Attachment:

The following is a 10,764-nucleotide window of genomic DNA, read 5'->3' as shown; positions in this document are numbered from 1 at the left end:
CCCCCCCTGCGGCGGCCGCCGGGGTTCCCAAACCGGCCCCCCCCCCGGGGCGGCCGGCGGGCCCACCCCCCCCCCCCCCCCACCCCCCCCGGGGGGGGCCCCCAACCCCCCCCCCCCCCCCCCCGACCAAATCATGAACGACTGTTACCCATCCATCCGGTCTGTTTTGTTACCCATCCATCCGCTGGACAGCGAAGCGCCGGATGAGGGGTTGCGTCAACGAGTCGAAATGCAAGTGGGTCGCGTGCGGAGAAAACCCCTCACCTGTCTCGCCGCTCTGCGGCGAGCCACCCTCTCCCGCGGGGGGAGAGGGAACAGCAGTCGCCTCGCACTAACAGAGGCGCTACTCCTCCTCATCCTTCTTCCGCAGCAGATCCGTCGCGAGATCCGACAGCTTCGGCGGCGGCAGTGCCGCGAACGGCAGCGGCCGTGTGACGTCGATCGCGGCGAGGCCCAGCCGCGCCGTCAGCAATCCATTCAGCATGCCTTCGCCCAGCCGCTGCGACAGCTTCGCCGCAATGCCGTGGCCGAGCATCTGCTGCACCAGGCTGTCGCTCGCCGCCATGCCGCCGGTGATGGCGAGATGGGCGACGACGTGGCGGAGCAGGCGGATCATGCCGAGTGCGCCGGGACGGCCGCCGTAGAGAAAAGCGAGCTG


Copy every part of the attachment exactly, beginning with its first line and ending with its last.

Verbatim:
The following is a 10,764-nucleotide window of genomic DNA, read 5'->3' as shown; positions in this document are numbered from 1 at the left end:
CCCCCCCTGCGGCGGCCGCCGGGGTTCCCAAACCGGCCCCCCCCCCGGGGCGGCCGGCGGGCCCACCCCCCCCCCCCCCCCACCCCCCCCGGGGGGGGCCCCCAACCCCCCCCCCCCCCCCCCCGACCAAATCATGAACGACTGTTACCCATCCATCCGGTCTGTTTTGTTACCCATCCATCCGCTGGACAGCGAAGCGCCGGATGAGGGGTTGCGTCAACGAGTCGAAATGCAAGTGGGTCGCGTGCGGAGAAAACCCCTCACCTGTCTCGCCGCTCTGCGGCGAGCCACCCTCTCCCGCGGGGGGAGAGGGAACAGCAGTCGCCTCGCACTAACAGAGGCGCTACTCCTCCTCATCCTTCTTCCGCAGCAGATCCGTCGCGAGATCCGACAGCTTCGGCGGCGGCAGTGCCGCGAACGGCAGCGGCCGTGTGACGTCGATCGCGGCGAGGCCCAGCCGCGCCGTCAGCAATCCATTCAGCATGCCTTCGCCCAGCCGCTGCGACAGCTTCGCCGCAATGCCGTGGCCGAGCATCTGCTGCACCAGGCTGTCGCTCGCCGCCATGCCGCCGGTGATGGCGAGATGGGCGACGACGTGGCGGAGCAGGCGGATCATGCCGAGTGCGCCGGGACGGCCGCCGTAGAGAAAAGCGAGCTG